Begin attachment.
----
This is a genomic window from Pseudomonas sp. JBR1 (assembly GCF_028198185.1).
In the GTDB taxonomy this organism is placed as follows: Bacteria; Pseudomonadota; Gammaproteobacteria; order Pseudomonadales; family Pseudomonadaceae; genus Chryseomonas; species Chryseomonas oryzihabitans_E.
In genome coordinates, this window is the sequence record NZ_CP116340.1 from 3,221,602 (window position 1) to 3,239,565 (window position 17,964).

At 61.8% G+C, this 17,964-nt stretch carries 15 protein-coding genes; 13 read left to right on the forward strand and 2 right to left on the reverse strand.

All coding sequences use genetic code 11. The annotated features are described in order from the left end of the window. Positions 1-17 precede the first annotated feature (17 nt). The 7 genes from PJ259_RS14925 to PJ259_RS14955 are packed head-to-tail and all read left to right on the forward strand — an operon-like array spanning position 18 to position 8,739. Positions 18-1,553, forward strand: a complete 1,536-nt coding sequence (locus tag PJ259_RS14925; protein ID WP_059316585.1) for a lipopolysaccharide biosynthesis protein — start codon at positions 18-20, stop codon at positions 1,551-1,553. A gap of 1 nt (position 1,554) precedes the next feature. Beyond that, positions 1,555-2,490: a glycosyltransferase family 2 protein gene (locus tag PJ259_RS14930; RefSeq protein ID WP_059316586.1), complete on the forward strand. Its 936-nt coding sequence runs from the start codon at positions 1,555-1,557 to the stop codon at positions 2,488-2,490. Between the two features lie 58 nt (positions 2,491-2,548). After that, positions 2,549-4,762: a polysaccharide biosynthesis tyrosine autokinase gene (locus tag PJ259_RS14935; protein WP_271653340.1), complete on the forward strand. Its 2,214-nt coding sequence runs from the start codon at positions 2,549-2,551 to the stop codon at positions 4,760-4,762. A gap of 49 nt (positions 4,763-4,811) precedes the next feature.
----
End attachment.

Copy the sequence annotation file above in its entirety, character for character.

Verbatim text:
This is a genomic window from Pseudomonas sp. JBR1 (assembly GCF_028198185.1).
In the GTDB taxonomy this organism is placed as follows: Bacteria; Pseudomonadota; Gammaproteobacteria; order Pseudomonadales; family Pseudomonadaceae; genus Chryseomonas; species Chryseomonas oryzihabitans_E.
In genome coordinates, this window is the sequence record NZ_CP116340.1 from 3,221,602 (window position 1) to 3,239,565 (window position 17,964).

At 61.8% G+C, this 17,964-nt stretch carries 15 protein-coding genes; 13 read left to right on the forward strand and 2 right to left on the reverse strand.

All coding sequences use genetic code 11. The annotated features are described in order from the left end of the window. Positions 1-17 precede the first annotated feature (17 nt). The 7 genes from PJ259_RS14925 to PJ259_RS14955 are packed head-to-tail and all read left to right on the forward strand — an operon-like array spanning position 18 to position 8,739. Positions 18-1,553, forward strand: a complete 1,536-nt coding sequence (locus tag PJ259_RS14925; protein ID WP_059316585.1) for a lipopolysaccharide biosynthesis protein — start codon at positions 18-20, stop codon at positions 1,551-1,553. A gap of 1 nt (position 1,554) precedes the next feature. Beyond that, positions 1,555-2,490: a glycosyltransferase family 2 protein gene (locus tag PJ259_RS14930; RefSeq protein ID WP_059316586.1), complete on the forward strand. Its 936-nt coding sequence runs from the start codon at positions 1,555-1,557 to the stop codon at positions 2,488-2,490. Between the two features lie 58 nt (positions 2,491-2,548). After that, positions 2,549-4,762: a polysaccharide biosynthesis tyrosine autokinase gene (locus tag PJ259_RS14935; protein WP_271653340.1), complete on the forward strand. Its 2,214-nt coding sequence runs from the start codon at positions 2,549-2,551 to the stop codon at positions 4,760-4,762. A gap of 49 nt (positions 4,763-4,811) precedes the next feature.